Spiritual leader Gurudev Sri Sri Ravi Shankar to visit Portland

Spiritual leader Gurudev Sri Sri Ravi Shankar to visit Portland

Jun. 28—International spiritual leader and Art of Living founder Gurudev Sri Sri Ravi Shankar will visit Portland for the first time Saturday for an event at Merrill Auditorium, his only planned public appearance in the United States this year.

Shankar, who began the Art of Living Foundation in 1981 as an educational and humanitarian movement, is known for developing and teaching holistic health practices, including meditation and breathing, in the name of creating a more peaceful society. The nonprofit has centers in 180 countries and a Maine chapter with 150 members.

“We’re very excited that he’s coming,” said Stephanie Rand of Falmouth, a spokesperson for the Maine chapter, which offers programming for stress management and trauma relief, including in partnership with institutions like the University of New England College of Osteopathy, the Maine Correctional Center and the Center for Grieving Children.

“I think it’s a unique opportunity for people to experience meditation with a meditation master. It’s so different than doing it on an app, and doing it in a group is so different than doing it alone,” said Rand, who first encountered the Art of Living in college at the University of New Hampshire and had such a positive experience that she went on to help the organization reach 120 college campuses in the United States.

Last year, Shankar toured the U.S., visiting over 30 cities, though none in Maine. Neither Rand nor Dan Cashman, who is doing public relations for the event, knew why he decided to come here this year. Shankar also plans to go to St. Louis, Missouri, to speak at a private event for the Physicians Association and make a visit to the Art of Living’s ashram in Boone, North Carolina, but neither of those events is open to the public.

Shankar is expected to speak Saturday about stress and tendencies of the mind, as well as lead a meditation exercise and a question-and-answer session. In addition to his teachings, Shankar is known for mediating peace in Sri Lanka, Iran, Venezuela and Colombia. He has received 39 awards from various governments for his philanthropic efforts.

But critics of the Art of Living Foundation have accused Shankar of commercializing spirituality, and some former employees and participants have called for the organization to be more transparent about where its money goes. Critics also contend that gurus are not meant to amass money or power in the ways Shankar has and condemn the organization’s focus on making money and increasing registration, saying that core Hindu values are often pushed to the wayside. Classes and programs offered through the Maine chapter cost between $125 and $1,500, though programs for veterans and people in prison are free.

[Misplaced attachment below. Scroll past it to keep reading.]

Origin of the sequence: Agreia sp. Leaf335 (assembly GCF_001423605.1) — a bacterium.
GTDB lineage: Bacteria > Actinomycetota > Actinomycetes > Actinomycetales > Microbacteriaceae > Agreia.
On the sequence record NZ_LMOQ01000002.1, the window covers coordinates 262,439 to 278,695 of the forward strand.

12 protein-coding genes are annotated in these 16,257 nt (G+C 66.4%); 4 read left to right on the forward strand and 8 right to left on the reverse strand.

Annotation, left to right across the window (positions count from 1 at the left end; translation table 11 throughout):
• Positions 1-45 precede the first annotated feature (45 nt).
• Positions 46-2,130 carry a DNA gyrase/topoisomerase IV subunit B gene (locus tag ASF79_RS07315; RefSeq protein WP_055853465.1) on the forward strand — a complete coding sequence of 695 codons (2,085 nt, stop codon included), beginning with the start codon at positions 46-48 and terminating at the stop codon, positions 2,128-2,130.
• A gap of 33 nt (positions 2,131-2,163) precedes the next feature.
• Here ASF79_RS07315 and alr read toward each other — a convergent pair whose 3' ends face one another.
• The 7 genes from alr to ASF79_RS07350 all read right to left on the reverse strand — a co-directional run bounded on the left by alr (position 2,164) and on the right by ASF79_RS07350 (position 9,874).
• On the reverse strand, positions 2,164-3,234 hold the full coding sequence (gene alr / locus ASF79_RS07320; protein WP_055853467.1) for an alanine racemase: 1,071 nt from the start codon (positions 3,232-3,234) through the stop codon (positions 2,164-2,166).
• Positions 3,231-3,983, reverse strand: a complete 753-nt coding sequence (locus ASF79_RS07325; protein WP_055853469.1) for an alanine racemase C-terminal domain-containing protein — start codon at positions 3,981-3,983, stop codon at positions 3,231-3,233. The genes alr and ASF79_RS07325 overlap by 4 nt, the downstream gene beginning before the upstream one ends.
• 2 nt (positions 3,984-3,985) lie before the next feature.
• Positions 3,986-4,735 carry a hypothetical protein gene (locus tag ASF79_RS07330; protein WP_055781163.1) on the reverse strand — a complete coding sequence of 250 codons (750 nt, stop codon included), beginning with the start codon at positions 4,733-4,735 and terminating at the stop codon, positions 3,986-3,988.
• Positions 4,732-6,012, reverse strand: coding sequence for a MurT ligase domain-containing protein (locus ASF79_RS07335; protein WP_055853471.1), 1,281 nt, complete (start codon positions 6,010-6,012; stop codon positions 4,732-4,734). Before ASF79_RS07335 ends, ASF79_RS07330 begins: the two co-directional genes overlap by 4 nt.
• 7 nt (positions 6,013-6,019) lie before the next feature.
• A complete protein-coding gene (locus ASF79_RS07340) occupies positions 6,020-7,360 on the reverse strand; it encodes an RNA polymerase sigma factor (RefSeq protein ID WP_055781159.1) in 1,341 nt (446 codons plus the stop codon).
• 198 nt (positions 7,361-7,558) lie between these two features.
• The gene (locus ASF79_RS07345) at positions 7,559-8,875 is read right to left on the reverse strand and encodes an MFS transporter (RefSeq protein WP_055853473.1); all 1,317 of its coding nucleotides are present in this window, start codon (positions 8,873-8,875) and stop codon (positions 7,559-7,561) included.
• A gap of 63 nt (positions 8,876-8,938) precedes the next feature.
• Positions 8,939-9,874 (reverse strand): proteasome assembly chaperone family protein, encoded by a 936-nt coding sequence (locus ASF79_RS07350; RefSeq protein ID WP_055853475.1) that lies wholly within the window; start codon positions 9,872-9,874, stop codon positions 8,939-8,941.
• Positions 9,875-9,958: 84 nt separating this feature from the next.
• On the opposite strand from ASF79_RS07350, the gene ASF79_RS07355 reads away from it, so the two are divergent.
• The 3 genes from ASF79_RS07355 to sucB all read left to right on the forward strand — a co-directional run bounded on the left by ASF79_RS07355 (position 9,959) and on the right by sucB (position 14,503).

Manas Ram, the volunteer international program director for the Art of Living, says the accusations are unfounded.

“If you really look at what you get versus what you pay for, there’s no comparison at all,” he said. “And in the areas where the program is needed, Art of Living does free programs … I think the foundation’s depth and breadth is so broad that it caters to almost all types of people, regardless of their financial background.”

Many of the organization’s workers and supporters are volunteers.

“People are doing this because they believe in it and because they know it helps others,” said Dr. Roople Unia, neurologist at Mid Coast Hospital in Brunswick and an Art of Living participant. “They use a lot of money that they raise through teaching courses or from donations to help out in various parts of the world with disaster relief or building schools.”

Rand volunteers as the state coordinator but also has a paid role with Art of Living as the director of operations for the SKY Campus Happiness Program.

“Who would have thought that this extracurricular activity that I did as a freshman has changed my whole trajectory?” Rand said. “I think the meditations we did in that program really did slow my mind down, so my thoughts weren’t racing anymore, and I noticed all these other benefits. There would be a lot less anticipatory stress. I was OK with conflict and confrontations.”

Among the Art of Living’s teachings is the SKY breath meditation, a specific technique Shankar created involving a combination of various breaths to calm the mind.

“Coming from a medical standpoint, what it does is activate the parasympathetic nervous system, and calms the fight or flight down so that you can enter the rest and digest mode,” said Unia, who learned the breathing technique when she was 16 and has been involved in the organization all her life. She recommends the meditation methods to patients who prefer to try something different than prescription drugs.

“Instead of cutting one tree after another, if there’s a way we can sharpen the ax first, then your effort goes down and the result improves,” Ram said of Shankar’s practices. “I think meditation with Gurudev is really like sharpening the ax, so you can really be successful in your life without having to go through a lot of stress.”

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